Secret Invasion #8, and the Event as a Whole

Spoilers, natch, for all of Secret Invasion, as well as the Dark Reign solicitation freebie.

I’m not even going to attempt to look at this from the perspective of just the mini. We’ve got the DC boys to do that. First, some comments on issue eight, followed by my thoughts on the total package.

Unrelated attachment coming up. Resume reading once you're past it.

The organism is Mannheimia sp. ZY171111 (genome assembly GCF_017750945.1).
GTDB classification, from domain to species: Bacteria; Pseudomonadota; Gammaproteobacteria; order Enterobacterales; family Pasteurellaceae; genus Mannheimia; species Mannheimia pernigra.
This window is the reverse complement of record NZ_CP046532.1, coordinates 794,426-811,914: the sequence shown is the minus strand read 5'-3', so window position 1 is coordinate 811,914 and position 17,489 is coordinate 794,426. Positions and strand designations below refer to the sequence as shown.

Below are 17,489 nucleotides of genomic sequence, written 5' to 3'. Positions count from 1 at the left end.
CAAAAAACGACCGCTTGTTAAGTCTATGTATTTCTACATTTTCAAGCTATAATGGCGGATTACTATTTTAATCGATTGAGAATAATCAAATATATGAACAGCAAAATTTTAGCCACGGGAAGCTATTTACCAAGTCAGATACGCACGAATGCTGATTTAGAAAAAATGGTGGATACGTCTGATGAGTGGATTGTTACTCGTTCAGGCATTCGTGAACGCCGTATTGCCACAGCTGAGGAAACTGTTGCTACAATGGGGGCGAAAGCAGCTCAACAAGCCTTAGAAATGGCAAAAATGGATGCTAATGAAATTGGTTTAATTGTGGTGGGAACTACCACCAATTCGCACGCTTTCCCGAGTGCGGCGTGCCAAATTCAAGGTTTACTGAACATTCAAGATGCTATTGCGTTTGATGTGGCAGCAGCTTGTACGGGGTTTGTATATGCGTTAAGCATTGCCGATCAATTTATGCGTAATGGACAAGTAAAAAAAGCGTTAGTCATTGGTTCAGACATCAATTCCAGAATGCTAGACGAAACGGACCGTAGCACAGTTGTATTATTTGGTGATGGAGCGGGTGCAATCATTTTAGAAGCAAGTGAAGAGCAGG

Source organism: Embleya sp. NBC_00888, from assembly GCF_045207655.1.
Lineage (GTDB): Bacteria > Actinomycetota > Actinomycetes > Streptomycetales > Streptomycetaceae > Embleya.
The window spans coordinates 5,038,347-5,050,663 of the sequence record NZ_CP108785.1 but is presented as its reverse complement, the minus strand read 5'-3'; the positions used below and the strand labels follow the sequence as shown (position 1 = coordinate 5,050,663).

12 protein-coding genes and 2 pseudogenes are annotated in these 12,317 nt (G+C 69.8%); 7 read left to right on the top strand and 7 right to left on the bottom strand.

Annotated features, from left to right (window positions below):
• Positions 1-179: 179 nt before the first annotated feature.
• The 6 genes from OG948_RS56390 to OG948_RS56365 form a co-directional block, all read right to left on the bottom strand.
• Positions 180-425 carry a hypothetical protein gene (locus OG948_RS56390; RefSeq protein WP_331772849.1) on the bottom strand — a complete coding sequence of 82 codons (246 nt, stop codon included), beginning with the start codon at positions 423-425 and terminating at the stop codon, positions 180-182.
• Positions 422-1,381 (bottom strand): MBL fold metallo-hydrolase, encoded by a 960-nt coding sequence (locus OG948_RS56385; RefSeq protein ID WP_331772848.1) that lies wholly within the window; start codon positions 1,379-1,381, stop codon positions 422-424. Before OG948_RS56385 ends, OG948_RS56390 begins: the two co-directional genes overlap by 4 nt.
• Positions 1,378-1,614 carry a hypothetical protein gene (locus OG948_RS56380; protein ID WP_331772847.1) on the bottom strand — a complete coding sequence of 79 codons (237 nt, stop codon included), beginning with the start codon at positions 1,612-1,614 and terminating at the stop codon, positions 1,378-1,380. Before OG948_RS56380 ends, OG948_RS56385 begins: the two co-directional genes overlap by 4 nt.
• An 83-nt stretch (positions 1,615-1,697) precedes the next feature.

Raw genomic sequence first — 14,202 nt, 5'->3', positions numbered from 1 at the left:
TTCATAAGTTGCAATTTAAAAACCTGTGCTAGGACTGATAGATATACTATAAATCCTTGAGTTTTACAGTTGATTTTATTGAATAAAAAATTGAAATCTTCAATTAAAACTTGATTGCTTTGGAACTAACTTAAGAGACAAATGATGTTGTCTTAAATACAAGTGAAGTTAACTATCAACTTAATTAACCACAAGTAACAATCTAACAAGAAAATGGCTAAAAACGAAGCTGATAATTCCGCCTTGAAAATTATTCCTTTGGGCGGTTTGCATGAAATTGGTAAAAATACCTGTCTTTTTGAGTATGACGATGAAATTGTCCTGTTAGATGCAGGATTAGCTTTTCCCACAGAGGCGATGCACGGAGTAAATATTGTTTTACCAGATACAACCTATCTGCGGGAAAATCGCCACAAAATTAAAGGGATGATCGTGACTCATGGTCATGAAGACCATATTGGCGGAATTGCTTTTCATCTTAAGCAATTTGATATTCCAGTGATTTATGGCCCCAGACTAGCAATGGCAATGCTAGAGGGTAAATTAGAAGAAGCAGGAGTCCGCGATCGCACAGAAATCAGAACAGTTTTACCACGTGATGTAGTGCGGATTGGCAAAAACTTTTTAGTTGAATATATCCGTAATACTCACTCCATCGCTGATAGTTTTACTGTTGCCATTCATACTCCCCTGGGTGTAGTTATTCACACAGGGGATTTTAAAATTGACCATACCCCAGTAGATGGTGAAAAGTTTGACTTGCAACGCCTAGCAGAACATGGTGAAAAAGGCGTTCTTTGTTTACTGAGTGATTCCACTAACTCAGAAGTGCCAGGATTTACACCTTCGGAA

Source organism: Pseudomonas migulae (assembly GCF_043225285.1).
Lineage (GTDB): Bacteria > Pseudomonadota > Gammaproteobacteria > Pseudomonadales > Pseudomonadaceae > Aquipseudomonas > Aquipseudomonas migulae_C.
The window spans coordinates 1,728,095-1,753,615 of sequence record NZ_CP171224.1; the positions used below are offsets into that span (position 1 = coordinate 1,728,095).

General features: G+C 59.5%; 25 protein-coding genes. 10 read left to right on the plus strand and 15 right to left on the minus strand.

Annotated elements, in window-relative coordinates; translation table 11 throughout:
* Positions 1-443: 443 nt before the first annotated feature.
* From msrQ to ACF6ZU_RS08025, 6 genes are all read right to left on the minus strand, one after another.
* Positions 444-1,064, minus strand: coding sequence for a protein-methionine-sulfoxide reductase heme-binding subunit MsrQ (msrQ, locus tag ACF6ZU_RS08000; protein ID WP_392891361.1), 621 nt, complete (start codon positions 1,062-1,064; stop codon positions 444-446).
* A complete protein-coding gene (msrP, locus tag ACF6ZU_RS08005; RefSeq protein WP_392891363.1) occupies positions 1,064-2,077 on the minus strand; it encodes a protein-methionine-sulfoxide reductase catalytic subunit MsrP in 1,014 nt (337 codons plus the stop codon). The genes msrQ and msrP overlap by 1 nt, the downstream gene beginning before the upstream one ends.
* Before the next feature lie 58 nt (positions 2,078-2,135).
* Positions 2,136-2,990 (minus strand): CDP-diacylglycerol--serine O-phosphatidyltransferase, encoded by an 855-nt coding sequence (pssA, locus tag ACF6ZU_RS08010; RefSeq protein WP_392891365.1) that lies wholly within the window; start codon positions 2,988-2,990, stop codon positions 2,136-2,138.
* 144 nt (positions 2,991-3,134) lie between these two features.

So really, issue seven was the end of the series. The first third to half of the book basically consisted of Norman Osborne telling the President (as well as television reports) what happened at the end of the battle that led to the Skrulls retreating. Their big gambit with Janet Van Dyne failed thanks to the efforts of Thor. Norman Osborne used the tech/information he stole from Deadpool to kill the queen. Issue seven already proved that in a fair fight, the Skrulls have no chance against the combined power of the heroes of Earth (and why would they? They never have before), so when their bomb didn’t work and their queen was killed, they came to the decision that they would be better off running and attempting to find somewhere else to live. Works for me. I especially liked the quick shout out to Annihilation, where Teddy and Xavin had to let the heroes know that Earth really was a last ditch effort, and they have no planet to call their own. Janet’s death galvanized the right people (Thor, Iron Man, and Ms. Marvel, all of whom have been very close to Janet for years and decades), and the invasion was thwarted. We then see Iron Man discover the ship full of all the heroes that were replaced (something that was earned in a tie in issue, and as such I didn’t have a problem with it). Mockingbird is there, which is…well…kinda weird. It’ll be interesting to see just what that means in the grand scheme of things. We then get to probably the best part of the book, when Jessica Jones sees Jarvis on the ship and realizes that she left her baby with a Skrull. Kudos to both Bendis and Yu for making that moment have some true emotional depth to it. We get some tie ups and some reunions, followed by the second half of the book basically being devoted to the fall of Tony Stark and the rise of Norman Osborne.